Bealefeld ordered in July that all rape allegations must now result in a report for detectives, something that puts the city in line with other area police agencies. But officials said calls to 911 are not saved indefinitely, and Bealefeld has challenged officers to "find creative ways" to get information about those past cases.

The task force, with the help of the Governor's Office of Crime Control and Prevention, is seeking grant money to fund a multiagency case-management system, training for detectives, public outreach, and an advocate to help connect victims to services and support them through the judicial process.

In Baltimore, concerns about the reporting of rapes were raised seven years ago during an internal audit.

A spokesman for Gov. Martin O'Malley, who was Baltimore mayor from 1999 to 2007 and is touting declines in crime as part of his campaign for re-election, said O'Malley defends how cases were handled during his tenure. Shaun Adamec wrote in an e-mail reply that "multiple audits during his time as mayor demonstrate his commitment to relentless follow-up and adjustment with regard to proper reporting and enforcement."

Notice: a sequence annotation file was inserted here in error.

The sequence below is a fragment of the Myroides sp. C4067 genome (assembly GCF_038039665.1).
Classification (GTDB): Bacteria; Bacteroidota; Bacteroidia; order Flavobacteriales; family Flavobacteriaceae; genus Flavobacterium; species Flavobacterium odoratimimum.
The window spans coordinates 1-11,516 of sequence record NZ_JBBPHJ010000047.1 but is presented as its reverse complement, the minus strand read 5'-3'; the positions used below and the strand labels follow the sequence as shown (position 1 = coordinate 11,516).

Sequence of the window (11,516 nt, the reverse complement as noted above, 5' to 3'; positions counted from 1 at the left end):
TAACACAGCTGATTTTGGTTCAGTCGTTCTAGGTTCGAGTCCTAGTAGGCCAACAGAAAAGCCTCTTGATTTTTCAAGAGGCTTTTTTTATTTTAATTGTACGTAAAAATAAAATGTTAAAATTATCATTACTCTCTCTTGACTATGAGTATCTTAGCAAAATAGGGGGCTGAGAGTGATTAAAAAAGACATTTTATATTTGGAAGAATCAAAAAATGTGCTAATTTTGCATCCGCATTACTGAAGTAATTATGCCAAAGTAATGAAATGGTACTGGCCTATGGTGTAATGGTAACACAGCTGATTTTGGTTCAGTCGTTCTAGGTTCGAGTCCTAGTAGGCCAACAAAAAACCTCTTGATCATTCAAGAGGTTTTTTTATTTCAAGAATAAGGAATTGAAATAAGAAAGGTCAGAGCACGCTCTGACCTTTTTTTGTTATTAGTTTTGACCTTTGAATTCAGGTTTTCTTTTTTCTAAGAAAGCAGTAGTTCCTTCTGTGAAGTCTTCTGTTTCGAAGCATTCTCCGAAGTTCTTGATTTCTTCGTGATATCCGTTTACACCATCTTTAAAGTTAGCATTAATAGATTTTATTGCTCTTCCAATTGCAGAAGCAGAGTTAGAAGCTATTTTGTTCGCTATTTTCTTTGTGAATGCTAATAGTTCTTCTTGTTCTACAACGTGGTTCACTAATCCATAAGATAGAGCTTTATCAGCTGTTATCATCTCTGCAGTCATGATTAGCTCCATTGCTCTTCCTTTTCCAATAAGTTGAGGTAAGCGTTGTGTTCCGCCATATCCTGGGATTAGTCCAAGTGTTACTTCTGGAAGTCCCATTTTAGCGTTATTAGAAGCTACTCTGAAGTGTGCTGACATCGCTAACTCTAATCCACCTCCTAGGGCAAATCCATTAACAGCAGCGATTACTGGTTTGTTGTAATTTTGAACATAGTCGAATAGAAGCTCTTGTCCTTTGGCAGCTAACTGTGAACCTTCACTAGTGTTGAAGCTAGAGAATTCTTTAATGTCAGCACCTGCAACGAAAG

"Under the governor's leadership, with the dedication of law enforcement and cooperation of communities throughout Maryland, we've driven violent crime, property crime and total crime to their lowest rates ever recorded," Adamec said.

But the problems unearthed in the 2003 audit appear to have escalated in the ensuing years. The percentage of cases marked "unfounded" soared to 32 percent – only two other major cities had more than 20 percent. More than 2,400 emergency calls for rape allegations did not generate a report. In more than 1,200 of those calls, no reason was given for why no report was made.

"Clearly, an issue in the past was making changes that were lasting," Embry said. "Our goal is to not only do a correct audit and find out what went wrong, but make lasting change, and that means doing this with our partners in a deliberative way."

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